Group/Examples/Self-Inverse and Cancellable Elements

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Let $S$ be a set with an operation which assigns to each $\tuple {a, b} \in S \times S$ an element $a \ast b \in S$ such that:

$(1): \quad \exists e \in S: a \ast b = e \iff a = b$
$(2): \quad \forall a, b, c \in S: \paren {a \ast c} \ast \paren {b \ast c} = a \ast b$

Then $\struct {S, \circ}$ is a group, where $\circ$ is defined as $a \circ b = a \ast \paren {e \ast b}$.


We verify the group axioms, in the following order (for convenience):

G0: Closure

Let $a, b \in S$. Then from the definition of $\ast$, we have $a \ast b \in S$, and hence also $a \circ b = a \ast \paren {e \ast b} \in S$.

This proves closure of $\circ$.


G2: Identity

We assert that $e$ is the identity with respect to $\circ$.

We verify this as follows (let $a \in S$):

\(\displaystyle a \circ e\) \(=\) \(\displaystyle a \ast \paren {e \ast e}\) Definition of $\circ$
\(\displaystyle \) \(=\) \(\displaystyle a \ast e\) Property $(1)$ of $\ast$
\(\displaystyle e \circ a\) \(=\) \(\displaystyle e \ast \paren {e \ast a}\) Definition of $\circ$
\(\displaystyle \) \(=\) \(\displaystyle \paren {a \ast a} \ast \paren {e \ast a}\) Property $(1)$ of $\ast$
\(\displaystyle \) \(=\) \(\displaystyle a \ast e\) Property $(2)$ of $\ast$

It follows that $a \circ e = e \circ a = a \ast e$.

It remains to prove the following identity:

$(3): \quad a \ast e = a$

By property $(1)$, it suffices to prove $a \ast \paren {a \ast e} = e$:

\(\displaystyle a \ast \paren {a \ast e}\) \(=\) \(\displaystyle \paren {a \ast e} \ast \paren {\paren {a \ast e} \ast e}\) Property $(2)$ of $\ast$
\(\displaystyle \) \(=\) \(\displaystyle \paren {a \ast e} \ast \paren {\paren {a \ast e} \ast \paren {e \ast e} }\) Property $(1)$ of $\ast$
\(\displaystyle \) \(=\) \(\displaystyle \paren {a \ast e} \ast \paren {a \ast e}\) Property $(2)$ of $\ast$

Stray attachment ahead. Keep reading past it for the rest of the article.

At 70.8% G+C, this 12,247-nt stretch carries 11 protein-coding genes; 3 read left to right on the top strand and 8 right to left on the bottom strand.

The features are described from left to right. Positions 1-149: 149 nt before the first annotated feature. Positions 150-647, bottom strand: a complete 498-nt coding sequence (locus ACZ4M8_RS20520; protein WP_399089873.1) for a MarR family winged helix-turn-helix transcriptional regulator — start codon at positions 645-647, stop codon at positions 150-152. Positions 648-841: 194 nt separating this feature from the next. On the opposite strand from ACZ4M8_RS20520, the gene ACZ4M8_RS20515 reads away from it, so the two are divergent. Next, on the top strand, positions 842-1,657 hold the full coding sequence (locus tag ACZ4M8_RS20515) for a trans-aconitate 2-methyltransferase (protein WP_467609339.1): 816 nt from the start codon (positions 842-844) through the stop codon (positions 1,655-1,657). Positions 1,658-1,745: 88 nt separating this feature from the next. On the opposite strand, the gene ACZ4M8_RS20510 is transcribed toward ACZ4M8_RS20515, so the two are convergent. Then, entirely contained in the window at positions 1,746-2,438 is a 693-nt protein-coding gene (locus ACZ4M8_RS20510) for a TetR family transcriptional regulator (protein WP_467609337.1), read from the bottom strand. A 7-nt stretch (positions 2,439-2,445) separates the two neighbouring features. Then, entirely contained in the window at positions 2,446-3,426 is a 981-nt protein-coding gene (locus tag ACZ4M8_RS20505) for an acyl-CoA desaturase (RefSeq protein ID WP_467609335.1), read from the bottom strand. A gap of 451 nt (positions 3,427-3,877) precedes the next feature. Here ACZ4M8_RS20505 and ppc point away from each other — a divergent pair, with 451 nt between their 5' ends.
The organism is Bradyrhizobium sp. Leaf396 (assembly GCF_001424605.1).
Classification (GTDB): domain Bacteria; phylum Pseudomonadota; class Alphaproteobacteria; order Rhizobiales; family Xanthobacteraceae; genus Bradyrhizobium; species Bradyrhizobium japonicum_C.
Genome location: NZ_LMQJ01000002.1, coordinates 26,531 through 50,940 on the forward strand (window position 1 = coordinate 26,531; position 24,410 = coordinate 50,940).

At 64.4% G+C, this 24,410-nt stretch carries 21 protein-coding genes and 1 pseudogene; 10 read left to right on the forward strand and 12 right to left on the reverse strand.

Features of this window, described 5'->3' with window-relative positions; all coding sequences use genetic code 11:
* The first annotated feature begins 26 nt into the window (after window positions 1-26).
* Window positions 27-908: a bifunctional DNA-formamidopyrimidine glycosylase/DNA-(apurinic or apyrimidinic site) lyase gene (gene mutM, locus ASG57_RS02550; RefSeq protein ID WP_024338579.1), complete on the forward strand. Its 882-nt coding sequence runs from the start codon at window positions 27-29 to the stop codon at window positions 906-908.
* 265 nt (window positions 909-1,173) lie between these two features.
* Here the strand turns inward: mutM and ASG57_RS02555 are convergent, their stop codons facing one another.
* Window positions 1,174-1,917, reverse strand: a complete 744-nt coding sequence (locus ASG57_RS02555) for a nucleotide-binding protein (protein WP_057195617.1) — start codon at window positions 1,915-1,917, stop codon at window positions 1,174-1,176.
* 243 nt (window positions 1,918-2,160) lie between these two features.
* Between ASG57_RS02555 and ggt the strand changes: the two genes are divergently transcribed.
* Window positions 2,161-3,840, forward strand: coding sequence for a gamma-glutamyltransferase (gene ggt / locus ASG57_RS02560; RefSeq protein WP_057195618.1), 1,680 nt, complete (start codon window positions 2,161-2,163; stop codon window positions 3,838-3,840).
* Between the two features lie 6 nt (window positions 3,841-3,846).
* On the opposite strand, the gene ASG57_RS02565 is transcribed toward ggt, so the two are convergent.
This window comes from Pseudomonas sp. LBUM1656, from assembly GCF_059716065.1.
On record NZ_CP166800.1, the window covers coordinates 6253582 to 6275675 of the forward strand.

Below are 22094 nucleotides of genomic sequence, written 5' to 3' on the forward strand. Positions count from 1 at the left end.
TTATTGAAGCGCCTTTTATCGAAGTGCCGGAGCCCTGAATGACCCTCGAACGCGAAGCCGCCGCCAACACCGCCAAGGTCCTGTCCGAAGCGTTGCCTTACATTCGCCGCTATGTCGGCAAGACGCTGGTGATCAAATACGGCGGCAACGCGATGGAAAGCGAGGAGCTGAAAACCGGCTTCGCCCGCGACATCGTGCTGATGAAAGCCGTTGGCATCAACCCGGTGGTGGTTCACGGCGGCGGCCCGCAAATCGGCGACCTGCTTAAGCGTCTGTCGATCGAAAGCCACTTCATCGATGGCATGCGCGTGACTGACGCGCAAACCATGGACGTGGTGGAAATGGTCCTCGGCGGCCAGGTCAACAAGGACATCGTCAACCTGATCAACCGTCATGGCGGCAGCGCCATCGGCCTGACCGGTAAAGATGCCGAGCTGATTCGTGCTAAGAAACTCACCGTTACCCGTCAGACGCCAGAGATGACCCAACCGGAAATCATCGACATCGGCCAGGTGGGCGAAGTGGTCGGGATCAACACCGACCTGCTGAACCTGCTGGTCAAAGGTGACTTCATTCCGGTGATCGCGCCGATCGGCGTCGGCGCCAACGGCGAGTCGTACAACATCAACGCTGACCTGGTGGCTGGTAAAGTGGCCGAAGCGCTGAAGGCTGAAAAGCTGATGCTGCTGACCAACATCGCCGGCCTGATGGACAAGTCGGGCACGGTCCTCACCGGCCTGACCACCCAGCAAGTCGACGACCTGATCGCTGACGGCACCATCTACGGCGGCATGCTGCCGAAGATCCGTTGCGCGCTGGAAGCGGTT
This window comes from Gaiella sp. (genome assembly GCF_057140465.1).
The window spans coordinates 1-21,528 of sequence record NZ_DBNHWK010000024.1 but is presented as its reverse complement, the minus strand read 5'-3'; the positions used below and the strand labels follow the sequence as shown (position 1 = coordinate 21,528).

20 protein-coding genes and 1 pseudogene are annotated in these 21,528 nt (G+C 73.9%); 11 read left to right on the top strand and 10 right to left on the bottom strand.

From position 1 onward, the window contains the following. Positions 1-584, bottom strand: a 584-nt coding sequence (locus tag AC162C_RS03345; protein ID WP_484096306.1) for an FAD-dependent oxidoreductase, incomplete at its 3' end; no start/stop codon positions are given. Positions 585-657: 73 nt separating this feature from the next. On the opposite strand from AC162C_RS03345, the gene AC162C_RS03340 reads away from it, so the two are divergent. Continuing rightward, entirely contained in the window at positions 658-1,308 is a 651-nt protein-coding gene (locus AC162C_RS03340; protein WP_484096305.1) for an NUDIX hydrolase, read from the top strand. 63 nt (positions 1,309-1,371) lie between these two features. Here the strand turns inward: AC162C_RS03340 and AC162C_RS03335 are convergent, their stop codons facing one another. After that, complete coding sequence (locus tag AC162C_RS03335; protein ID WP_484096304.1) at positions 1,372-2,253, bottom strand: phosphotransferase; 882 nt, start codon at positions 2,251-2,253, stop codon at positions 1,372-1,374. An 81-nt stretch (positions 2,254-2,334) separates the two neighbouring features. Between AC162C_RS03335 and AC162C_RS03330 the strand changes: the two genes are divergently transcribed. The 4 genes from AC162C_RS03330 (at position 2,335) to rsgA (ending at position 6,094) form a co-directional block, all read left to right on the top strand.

\(\displaystyle \) \(=\) \(\displaystyle e\) Property $(1)$ of $\ast$

So indeed $e$ is the identity for $\circ$.


G3: Inverses

For any element $a \in S$, we claim that $e \ast a$ is the inverse for $a$.

This is verified as follows:

\(\displaystyle \paren {e \ast a} \circ a\) \(=\) \(\displaystyle \paren {e \ast a} \ast \paren {e \ast a}\) Definition of $\circ$
\(\displaystyle \) \(=\) \(\displaystyle e\) Property $(1)$ of $\ast$
\(\displaystyle a \circ \paren {e \ast a}\) \(=\) \(\displaystyle a \ast \paren {e \ast \paren {e \ast a} }\) Definition of $\circ$
\(\displaystyle \) \(=\) \(\displaystyle a \ast \paren {e \circ a}\) Definition of $\circ$
\(\displaystyle \) \(=\) \(\displaystyle a \ast a\) $e$ is the identity element for $\circ$
\(\displaystyle \) \(=\) \(\displaystyle e\) Property $(1)$ of $\ast$

We conclude that $e \ast a$ is indeed the inverse for $a$.


G1: Associativity

Lastly, we prove that $\circ$ is associative, i.e.:

$a \circ \paren {b \circ c} = \paren {a \circ b} \circ c$

To this end, we observe the following property of $\ast$:

\((4):\quad\) \(\displaystyle e \ast \paren {a \ast b}\) \(=\) \(\displaystyle \paren {b \ast b} \ast \paren {a \ast b}\) Property $(1)$ of $\ast$
\(\displaystyle \) \(=\) \(\displaystyle b \ast a\) Property $(2)$ of $\ast$

Subsequently, we compute:

\(\displaystyle \paren {a \circ b} \circ c\) \(=\) \(\displaystyle \paren {a \ast \paren {e \ast b} } \ast \paren {e \ast c}\) Definition of $\circ$
\(\displaystyle \) \(=\) \(\displaystyle \paren {a \ast \paren {e \ast b} } \ast \paren {\paren {e \ast c} \ast e}\) Property $(3)$ of $\ast$
\(\displaystyle \) \(=\) \(\displaystyle \paren {a \ast \paren {e \ast b} } \ast \paren {\paren {\paren {e \ast c} \ast b} \ast \paren {e \ast b} }\) Property $(2)$ of $\ast$
\(\displaystyle \) \(=\) \(\displaystyle a \ast \paren {\paren {e \ast c} \ast b}\) Property $(2)$ of $\ast$
\(\displaystyle \) \(=\) \(\displaystyle a \ast \paren {e \ast \paren {b \ast \paren {e \ast c} } }\) Property $(4)$ of $\ast$
\(\displaystyle \) \(=\) \(\displaystyle a \circ \paren {b \circ c}\) Definition of $\circ$

This somewhat cumbersome calculation shows that we indeed have associativity.


It follows that $\struct {S, \circ}$ is indeed a group.


Also see

  • $B$-Algebra, where it can be seen that the operation $*$ as defined here is related to that in the definition of a $B$-Algebra.